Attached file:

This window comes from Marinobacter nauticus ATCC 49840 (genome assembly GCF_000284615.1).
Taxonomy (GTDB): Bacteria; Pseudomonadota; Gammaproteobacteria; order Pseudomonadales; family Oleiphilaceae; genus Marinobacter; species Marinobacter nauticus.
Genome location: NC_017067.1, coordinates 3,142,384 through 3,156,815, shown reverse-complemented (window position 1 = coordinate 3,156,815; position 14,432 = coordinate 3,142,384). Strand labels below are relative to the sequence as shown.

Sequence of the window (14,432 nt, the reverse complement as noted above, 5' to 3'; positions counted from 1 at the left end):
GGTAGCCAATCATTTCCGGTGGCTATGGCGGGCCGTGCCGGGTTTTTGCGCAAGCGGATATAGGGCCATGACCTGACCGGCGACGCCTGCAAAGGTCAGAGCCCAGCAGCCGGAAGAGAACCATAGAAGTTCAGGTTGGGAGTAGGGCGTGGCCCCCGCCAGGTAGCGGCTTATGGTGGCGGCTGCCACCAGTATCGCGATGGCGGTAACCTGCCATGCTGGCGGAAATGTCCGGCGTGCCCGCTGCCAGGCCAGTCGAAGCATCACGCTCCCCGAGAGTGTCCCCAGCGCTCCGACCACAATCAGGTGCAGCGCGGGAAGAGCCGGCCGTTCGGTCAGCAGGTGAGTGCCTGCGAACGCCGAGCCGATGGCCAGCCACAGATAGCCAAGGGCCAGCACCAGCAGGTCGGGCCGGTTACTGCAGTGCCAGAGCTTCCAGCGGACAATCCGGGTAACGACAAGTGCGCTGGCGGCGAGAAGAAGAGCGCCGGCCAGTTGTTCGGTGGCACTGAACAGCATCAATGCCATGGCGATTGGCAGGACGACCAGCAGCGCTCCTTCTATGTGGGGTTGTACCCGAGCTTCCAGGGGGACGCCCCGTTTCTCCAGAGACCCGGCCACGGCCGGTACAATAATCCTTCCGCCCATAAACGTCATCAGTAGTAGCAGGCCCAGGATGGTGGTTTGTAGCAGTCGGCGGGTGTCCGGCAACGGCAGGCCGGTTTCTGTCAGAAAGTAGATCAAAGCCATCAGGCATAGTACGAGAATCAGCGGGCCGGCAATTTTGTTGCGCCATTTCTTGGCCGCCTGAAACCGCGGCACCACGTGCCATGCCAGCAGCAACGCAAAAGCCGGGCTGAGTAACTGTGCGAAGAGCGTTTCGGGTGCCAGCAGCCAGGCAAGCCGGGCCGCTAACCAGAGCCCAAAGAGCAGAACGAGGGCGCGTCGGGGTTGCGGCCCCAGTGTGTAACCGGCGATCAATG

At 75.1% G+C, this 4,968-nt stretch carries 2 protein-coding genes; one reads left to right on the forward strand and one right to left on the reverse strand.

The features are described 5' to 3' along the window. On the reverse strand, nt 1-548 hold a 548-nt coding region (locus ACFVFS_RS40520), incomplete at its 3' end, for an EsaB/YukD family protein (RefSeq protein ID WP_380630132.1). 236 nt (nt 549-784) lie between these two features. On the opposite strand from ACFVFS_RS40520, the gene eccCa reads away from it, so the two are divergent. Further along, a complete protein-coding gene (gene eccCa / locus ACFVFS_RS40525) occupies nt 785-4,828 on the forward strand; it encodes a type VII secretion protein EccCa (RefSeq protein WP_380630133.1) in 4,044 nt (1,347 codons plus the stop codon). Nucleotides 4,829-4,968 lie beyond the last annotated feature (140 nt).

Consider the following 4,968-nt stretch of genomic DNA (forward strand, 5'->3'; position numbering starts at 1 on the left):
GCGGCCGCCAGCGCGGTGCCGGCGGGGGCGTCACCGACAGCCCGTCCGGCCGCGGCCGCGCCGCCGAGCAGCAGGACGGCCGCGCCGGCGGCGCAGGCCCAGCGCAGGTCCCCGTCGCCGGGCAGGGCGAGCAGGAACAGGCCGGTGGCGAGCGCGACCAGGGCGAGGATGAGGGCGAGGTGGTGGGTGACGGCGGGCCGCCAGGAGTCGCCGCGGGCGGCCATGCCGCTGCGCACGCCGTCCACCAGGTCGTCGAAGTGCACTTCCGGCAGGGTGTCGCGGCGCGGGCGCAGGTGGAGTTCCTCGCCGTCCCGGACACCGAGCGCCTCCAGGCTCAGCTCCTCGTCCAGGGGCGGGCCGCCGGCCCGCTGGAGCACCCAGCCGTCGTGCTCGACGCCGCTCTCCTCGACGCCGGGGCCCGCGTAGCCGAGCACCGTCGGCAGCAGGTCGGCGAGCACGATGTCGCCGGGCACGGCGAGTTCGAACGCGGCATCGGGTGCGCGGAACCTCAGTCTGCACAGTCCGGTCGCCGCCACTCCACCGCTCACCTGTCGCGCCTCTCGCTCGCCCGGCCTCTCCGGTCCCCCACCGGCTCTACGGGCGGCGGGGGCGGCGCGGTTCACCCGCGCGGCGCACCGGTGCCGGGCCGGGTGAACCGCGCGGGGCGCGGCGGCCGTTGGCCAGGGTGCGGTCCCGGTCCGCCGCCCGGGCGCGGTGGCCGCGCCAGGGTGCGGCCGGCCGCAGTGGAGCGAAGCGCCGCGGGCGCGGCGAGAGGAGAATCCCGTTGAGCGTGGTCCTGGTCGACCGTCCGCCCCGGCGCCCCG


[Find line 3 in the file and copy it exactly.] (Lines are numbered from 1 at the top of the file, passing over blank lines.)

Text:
Genome location: NC_017067.1, coordinates 3,142,384 through 3,156,815, shown reverse-complemented (window position 1 = coordinate 3,156,815; position 14,432 = coordinate 3,142,384). Strand labels below are relative to the sequence as shown.